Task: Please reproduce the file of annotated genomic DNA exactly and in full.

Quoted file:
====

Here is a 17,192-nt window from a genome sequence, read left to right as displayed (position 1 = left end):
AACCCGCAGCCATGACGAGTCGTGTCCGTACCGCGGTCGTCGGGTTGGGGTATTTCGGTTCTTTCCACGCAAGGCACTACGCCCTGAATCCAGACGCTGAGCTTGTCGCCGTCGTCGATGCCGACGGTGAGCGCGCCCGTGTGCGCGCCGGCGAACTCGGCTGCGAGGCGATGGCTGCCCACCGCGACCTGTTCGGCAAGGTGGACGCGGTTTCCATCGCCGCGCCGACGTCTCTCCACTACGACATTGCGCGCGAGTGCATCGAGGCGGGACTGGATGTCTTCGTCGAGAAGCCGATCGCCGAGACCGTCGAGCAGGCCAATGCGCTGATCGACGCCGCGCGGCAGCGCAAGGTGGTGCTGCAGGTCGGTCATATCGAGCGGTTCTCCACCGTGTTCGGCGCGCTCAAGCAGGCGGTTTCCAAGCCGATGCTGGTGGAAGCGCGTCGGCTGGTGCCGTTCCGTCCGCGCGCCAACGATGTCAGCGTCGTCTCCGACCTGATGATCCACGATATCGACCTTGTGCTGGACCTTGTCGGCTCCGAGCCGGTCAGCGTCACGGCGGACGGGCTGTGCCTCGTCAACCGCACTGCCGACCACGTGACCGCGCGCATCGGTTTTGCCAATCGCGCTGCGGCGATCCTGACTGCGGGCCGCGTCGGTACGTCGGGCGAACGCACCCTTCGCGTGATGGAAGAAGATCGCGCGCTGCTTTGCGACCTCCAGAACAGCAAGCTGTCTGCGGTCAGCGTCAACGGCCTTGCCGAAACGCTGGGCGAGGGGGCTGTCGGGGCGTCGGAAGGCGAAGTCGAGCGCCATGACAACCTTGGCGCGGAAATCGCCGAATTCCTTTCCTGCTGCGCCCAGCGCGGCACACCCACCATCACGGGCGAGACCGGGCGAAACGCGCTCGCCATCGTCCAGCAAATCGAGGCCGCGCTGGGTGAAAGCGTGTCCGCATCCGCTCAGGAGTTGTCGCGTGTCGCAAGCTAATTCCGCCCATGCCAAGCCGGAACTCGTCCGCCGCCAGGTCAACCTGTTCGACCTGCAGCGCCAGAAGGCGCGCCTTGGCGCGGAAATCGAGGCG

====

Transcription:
Here is a 17,192-nt window from a genome sequence, read left to right as displayed (position 1 = left end):
AACCCGCAGCCATGACGAGTCGTGTCCGTACCGCGGTCGTCGGGTTGGGGTATTTCGGTTCTTTCCACGCAAGGCACTACGCCCTGAATCCAGACGCTGAGCTTGTCGCCGTCGTCGATGCCGACGGTGAGCGCGCCCGTGTGCGCGCCGGCGAACTCGGCTGCGAGGCGATGGCTGCCCACCGCGACCTGTTCGGCAAGGTGGACGCGGTTTCCATCGCCGCGCCGACGTCTCTCCACTACGACATTGCGCGCGAGTGCATCGAGGCGGGACTGGATGTCTTCGTCGAGAAGCCGATCGCCGAGACCGTCGAGCAGGCCAATGCGCTGATCGACGCCGCGCGGCAGCGCAAGGTGGTGCTGCAGGTCGGTCATATCGAGCGGTTCTCCACCGTGTTCGGCGCGCTCAAGCAGGCGGTTTCCAAGCCGATGCTGGTGGAAGCGCGTCGGCTGGTGCCGTTCCGTCCGCGCGCCAACGATGTCAGCGTCGTCTCCGACCTGATGATCCACGATATCGACCTTGTGCTGGACCTTGTCGGCTCCGAGCCGGTCAGCGTCACGGCGGACGGGCTGTGCCTCGTCAACCGCACTGCCGACCACGTGACCGCGCGCATCGGTTTTGCCAATCGCGCTGCGGCGATCCTGACTGCGGGCCGCGTCGGTACGTCGGGCGAACGCACCCTTCGCGTGATGGAAGAAGATCGCGCGCTGCTTTGCGACCTCCAGAACAGCAAGCTGTCTGCGGTCAGCGTCAACGGCCTTGCCGAAACGCTGGGCGAGGGGGCTGTCGGGGCGTCGGAAGGCGAAGTCGAGCGCCATGACAACCTTGGCGCGGAAATCGCCGAATTCCTTTCCTGCTGCGCCCAGCGCGGCACACCCACCATCACGGGCGAGACCGGGCGAAACGCGCTCGCCATCGTCCAGCAAATCGAGGCCGCGCTGGGTGAAAGCGTGTCCGCATCCGCTCAGGAGTTGTCGCGTGTCGCAAGCTAATTCCGCCCATGCCAAGCCGGAACTCGTCCGCCGCCAGGTCAACCTGTTCGACCTGCAGCGCCAGAAGGCGCGCCTTGGCGCGGAAATCGAGGCG